Digging into the details of the May Revise
On May 14, Governor Gavin Newsom released his revised budget proposal for the fiscal year beginning July 1, 2021. Contrary to what we feared a year ago, California’s economy has roared back to life.
Overall, the Governor is predicting a $76 billion surplus on top of $25 billion in federal COVID relief funds — $100 billion in all to invest in programs and services that serve, protect, and nurture Californians and the beautiful, diverse place we call home.
What does this mean for state parks? Well, the news is generally very good. The Natural Resources Agency, the state agency that oversees the Department of Parks and Recreation, is slated to receive $11.4 billion for programs to conserve, restore, and enhance the natural, historical, and cultural resources of California. In that proposal, there are significant investments in our top priorities for state parks. Learn more about these investments below.
It’s well-known among park lovers that the state park system has a large deferred maintenance backlog – meaning state park infrastructure like buildings, trails, campsites, and other amenities don’t get repairs as quickly as they should. California State Parks leadership puts the value of necessary maintenance and repairs at around $1 billion. In January, the Governor proposed spending $20 million to reduce this backlog; last week he revised the budget ask upwards to $185 million. This increase will cover cottage rehabilitation at Crystal Cove State Park, lighthouse restoration at Pigeon Point Light Station State Historic Park, and many more investments to improve visitor experience and care for the many irreplaceable assets of the state park system.
Expanding access to parks
All Californians should be able to access the inspiring beauty and healing benefits of parks. California State Parks Foundation believes that connecting Californians to their state park system, reducing financial barriers to visiting state parks, and funding transportation to parks will encourage more people to visit time after time, and ultimately inspire more champions for the state park system. So, we are thrilled that the Governor’s May Revise contains proposals to support outdoor access for all Californians, including:
$108 million to support AB 209’s Outdoor Equity Grants Program and expand existing programs linking state parks with K-12 public schools.
$9 million to launch a pilot program to expand park pass distribution, especially for youth in disadvantaged communities, including a “California State Park Adventure” program for fourth graders and new statewide partnerships with the California State Library and Department of Social Services. These pilot programs were championed by First Partner Jennifer Siebel Newsom, who has worked closely with California State Parks Foundation on our Pathways to Parks youth access initiative.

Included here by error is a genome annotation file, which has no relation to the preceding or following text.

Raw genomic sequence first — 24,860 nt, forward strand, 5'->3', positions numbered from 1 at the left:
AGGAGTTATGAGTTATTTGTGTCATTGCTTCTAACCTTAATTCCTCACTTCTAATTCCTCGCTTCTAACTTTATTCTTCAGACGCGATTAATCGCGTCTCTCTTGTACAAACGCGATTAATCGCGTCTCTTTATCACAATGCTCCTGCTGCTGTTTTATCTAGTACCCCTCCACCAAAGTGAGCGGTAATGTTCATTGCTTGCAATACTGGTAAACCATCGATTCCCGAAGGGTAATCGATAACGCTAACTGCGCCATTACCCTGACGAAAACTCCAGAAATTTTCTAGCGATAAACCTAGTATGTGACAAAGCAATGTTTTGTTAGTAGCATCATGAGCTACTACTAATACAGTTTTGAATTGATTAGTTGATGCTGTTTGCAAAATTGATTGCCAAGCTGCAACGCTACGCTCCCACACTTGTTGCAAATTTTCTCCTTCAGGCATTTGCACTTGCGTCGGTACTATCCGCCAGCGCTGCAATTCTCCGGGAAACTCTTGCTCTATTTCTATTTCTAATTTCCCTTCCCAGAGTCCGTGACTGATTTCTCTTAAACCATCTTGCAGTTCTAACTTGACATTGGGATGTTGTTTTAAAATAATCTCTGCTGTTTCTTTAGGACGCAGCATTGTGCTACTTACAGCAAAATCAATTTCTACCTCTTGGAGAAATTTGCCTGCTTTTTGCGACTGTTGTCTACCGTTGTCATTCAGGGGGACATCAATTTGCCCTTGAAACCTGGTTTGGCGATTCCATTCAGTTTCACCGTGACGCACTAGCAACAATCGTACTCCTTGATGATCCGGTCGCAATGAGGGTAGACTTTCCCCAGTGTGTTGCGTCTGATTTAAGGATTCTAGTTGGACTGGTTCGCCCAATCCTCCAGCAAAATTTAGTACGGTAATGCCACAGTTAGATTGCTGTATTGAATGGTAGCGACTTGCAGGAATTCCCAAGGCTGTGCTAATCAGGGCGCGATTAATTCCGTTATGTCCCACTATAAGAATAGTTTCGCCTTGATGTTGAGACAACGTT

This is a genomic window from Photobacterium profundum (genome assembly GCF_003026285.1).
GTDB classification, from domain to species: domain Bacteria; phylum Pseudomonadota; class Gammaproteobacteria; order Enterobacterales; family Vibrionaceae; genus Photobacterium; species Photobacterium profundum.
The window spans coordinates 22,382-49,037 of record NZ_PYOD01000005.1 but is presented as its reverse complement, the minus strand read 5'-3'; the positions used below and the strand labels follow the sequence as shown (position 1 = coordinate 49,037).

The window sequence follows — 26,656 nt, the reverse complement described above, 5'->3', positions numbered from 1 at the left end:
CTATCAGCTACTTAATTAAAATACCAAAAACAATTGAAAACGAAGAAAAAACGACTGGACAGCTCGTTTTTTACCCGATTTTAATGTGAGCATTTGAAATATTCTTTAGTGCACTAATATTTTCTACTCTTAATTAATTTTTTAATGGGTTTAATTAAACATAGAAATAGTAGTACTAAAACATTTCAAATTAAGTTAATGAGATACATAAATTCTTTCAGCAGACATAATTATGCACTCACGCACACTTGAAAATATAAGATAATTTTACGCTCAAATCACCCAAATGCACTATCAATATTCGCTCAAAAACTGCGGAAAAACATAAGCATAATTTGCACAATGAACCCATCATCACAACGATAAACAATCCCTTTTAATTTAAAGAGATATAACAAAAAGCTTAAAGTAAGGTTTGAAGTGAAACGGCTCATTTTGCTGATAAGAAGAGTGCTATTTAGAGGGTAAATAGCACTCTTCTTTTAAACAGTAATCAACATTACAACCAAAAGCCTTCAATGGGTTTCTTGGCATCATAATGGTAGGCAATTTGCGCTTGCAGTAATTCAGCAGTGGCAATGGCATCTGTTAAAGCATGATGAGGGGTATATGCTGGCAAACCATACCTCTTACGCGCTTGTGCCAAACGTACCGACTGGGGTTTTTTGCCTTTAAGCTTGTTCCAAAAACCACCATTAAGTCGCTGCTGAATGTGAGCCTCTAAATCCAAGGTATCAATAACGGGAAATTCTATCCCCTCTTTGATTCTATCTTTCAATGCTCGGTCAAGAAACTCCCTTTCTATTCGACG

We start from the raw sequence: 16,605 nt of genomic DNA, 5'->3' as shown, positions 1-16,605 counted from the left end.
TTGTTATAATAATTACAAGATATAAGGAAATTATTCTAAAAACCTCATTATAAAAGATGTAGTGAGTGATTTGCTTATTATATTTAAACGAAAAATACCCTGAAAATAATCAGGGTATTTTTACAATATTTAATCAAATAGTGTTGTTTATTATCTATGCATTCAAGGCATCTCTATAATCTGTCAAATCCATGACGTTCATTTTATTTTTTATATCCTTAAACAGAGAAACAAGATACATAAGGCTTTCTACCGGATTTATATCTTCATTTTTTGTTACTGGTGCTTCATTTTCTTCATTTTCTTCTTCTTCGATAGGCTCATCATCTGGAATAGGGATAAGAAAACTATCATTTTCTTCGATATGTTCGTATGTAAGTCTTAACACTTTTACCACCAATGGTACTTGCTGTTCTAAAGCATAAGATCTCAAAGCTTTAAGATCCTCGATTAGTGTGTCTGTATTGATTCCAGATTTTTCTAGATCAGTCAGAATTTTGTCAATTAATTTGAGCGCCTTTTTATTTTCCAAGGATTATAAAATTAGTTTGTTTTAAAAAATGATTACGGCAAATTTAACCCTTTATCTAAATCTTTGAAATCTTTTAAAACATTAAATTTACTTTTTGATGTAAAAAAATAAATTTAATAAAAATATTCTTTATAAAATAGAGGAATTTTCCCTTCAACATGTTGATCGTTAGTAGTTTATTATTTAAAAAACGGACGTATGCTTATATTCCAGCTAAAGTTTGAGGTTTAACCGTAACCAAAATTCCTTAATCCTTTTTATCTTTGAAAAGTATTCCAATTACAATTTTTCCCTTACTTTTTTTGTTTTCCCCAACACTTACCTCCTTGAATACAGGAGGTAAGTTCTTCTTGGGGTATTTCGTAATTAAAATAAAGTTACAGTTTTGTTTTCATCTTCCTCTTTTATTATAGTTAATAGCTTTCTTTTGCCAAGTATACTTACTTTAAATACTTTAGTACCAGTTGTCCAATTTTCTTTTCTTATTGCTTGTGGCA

Building climate resilient parks
In 2020, wildfires ravaged California, burning 115,000 acres across 23 state park units. Governor Newsom has proposed $217 million in spending for fire restoration projects, including planning, removal of post-fire hazards like dead trees, and rebuilding parks that burned – including Big Basin Redwoods State Parks. As every Californian knows, fire season is now an annual occurrence. These dollars are crucial for recovery and resilience in this new normal.
In January, Governor Newsom proposed $12.6 million for acquisitions to increase access to existing state parks and add additional acres to the state park system. Last May, he also proposed $5 million for the current fiscal year to acquire a new state park. Acquiring new lands for public access and conservation is unquestionably good. However, some of the most important lands targeted for conservation won’t immediately increase access to nature for most Californians. California State Parks Foundation advocates for a balanced approach to acquisition – targeting lands near population areas that will also protect wildlife and nature. This year, we are supporting SB 266 (Newman), which would expand Chino Hills State Park. We’re looking forward to increasing our understanding on the Governor’s specific priorities for acquisition in the coming weeks.
On the whole, however, we are thrilled to see the Governor and First Partner’s commitment to funding accessible, welcoming, and resilient state parks in California. As the state budget process now moves to the Legislature, we will continue to keep you informed on developments and opportunities to make your voice heard. Under state law, the Legislature must send the Governor a budget by June 15. The 2021-22 fiscal year begins July 1.
We are thrilled to see the Governor and First Partner’s commitment to funding accessible, welcoming, and resilient state parks in California. As the state budget process now moves to the Legislature, we will continue to keep you informed on developments and opportunities to make your voice heard. Under state law, the Legislature must send the Governor a budget by June 15. The 2021-22 fiscal year begins July 1.